Hope you’re finding peace with it all!
Take care, Iona
Comment by Emily posted on Mon, 22/02/2010 00:52
I can understand you feeling hurt about him moving out, to be honest, if you’re level of clean isn’t that extreme then I would say it’s just a lame excuse… Nobody wants to live like a pig.
In my house we’re all quite tidy, though there are those that don’t do their fair share of the work. The cleaner people get annoyed, grumble and then usually end up doing it themselves. Asking for a clean house isn’t that much to ask but some people are just lazy. If this guy wants to move out then don’t beat yourself up about it, sounds like he’s a bit of a doche. I wouldn’t wanna live with someone who’s happy to let the house go to ruin.
Living together is always hard, being around people all the time can be stifling, you find out things you didn’t want to know etc. Maybe you’re just not suited to living together in his eyes. It’s nothing to be upset about and it doesn’t mean you won’t find people more domestically similar who you get along with. It especially doesn’t mean you’re too anal about the cleaning.
Good luck! You’ll be alright.
Comment by Rees posted on Sun, 14/02/2010 01:04
I relate completely to what you’re saying – I don’t think you’re clean obsessive so much as very organised – it’s not like you’re vacuum cleaning at 3am every night! I’m very much the same way – there are some areas in my room I haven’t dusted since moving in, and I don’t have a regular schedule for vaccuuming, it’s done on a very ad hoc basis which depends on factors such as “visible dirt,” “whether the cleaner is accessible,” “what else I have to do” and “whether I feel like it.” The kitchen, being a shared area, I am more inclined to keep clean, which basically means washing my stuff once I’m done using it, putting it back in my cupboard and giving any dirt a wipe down.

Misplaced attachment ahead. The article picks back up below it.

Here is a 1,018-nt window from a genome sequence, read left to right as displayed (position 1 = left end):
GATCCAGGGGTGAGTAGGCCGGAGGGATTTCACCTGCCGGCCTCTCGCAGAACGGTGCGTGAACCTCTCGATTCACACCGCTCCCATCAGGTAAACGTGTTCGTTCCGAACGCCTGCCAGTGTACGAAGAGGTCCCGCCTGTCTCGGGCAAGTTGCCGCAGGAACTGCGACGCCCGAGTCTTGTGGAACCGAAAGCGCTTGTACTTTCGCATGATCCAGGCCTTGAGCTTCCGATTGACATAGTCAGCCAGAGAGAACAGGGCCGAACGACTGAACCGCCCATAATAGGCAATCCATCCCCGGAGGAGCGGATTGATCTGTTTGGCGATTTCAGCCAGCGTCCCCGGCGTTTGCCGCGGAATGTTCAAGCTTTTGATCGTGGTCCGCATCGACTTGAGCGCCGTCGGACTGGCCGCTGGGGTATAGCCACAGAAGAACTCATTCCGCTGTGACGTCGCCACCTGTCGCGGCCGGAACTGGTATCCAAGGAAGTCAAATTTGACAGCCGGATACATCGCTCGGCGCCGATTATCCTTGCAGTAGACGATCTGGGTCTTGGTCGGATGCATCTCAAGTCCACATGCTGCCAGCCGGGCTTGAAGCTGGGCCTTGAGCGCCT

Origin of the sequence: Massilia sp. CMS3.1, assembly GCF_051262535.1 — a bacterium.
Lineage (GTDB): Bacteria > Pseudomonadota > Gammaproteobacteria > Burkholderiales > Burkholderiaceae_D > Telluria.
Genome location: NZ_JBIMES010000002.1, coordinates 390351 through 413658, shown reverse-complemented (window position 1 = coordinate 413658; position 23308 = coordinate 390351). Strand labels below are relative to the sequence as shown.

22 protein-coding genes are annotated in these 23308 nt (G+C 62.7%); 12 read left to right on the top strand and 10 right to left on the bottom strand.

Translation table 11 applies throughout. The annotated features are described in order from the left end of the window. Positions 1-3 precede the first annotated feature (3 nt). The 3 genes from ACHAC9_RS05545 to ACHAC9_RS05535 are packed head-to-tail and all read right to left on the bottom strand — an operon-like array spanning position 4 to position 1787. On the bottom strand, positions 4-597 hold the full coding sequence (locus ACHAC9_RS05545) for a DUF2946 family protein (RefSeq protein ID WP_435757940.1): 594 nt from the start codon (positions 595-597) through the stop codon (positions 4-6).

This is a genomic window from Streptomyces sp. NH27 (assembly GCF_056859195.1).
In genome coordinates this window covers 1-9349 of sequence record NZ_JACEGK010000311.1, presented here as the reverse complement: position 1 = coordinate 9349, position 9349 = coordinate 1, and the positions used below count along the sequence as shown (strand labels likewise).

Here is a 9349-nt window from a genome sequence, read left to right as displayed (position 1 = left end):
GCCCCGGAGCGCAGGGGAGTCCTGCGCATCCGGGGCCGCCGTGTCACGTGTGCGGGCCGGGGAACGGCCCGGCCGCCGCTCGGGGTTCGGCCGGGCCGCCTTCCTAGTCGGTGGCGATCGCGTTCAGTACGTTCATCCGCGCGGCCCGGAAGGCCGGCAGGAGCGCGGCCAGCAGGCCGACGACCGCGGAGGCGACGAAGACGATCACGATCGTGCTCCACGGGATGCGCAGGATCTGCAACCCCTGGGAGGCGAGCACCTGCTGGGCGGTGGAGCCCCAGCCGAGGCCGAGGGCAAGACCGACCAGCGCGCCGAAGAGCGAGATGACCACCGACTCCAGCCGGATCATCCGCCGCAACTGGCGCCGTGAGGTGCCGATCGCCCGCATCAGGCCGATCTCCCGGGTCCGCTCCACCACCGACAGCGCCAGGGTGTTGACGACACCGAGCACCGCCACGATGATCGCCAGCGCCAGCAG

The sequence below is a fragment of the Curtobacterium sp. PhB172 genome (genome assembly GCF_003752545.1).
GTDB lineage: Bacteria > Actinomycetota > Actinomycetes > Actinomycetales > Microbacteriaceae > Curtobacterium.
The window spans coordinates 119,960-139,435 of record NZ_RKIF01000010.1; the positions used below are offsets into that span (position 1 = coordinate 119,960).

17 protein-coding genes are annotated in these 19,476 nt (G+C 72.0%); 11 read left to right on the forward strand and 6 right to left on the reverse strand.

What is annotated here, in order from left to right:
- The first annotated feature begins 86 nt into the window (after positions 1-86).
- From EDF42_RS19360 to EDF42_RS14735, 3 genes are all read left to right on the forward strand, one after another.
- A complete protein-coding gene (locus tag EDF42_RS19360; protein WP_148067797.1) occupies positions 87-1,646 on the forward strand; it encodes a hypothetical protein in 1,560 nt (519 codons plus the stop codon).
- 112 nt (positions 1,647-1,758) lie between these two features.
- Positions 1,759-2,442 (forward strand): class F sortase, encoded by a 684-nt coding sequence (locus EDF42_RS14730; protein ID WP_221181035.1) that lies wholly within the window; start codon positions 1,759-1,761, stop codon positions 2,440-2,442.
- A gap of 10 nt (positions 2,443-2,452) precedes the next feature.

I don’t get particularly annoyed if other people leave the kitchen in a bit of a state, I tend to assume it will get cleaned up and leave it at that. However, I do find myself getting very angry if people use my stuff and don’t return it. This happened a bunch of times at the beginning of the year but stopped when I left a note in my drawer. It happened again this week though, and it’s really annoying – one of my forks was in someone else’s drawer, another was left unwashed in a take-away container on top of someone else’s cupboard (everyone has their own elevated cupboard, so it took me a while to find and then was disgusting). I’m still missing one fork and a decent stainless steel paring knife from the beginning of the year, and it’s very annoying. Other people in the flat have complained about food being stolen, which is unacceptable in my eyes, though it hasn’t happened to me this year – when I was living in Canada someone stole a frozen burrito from me, and even though it was cheap and not much, it was the only food I had, I was planning to wake up, eat it and go to class, then shop on the way home. Seeing it was stolen I had literally no food in the house!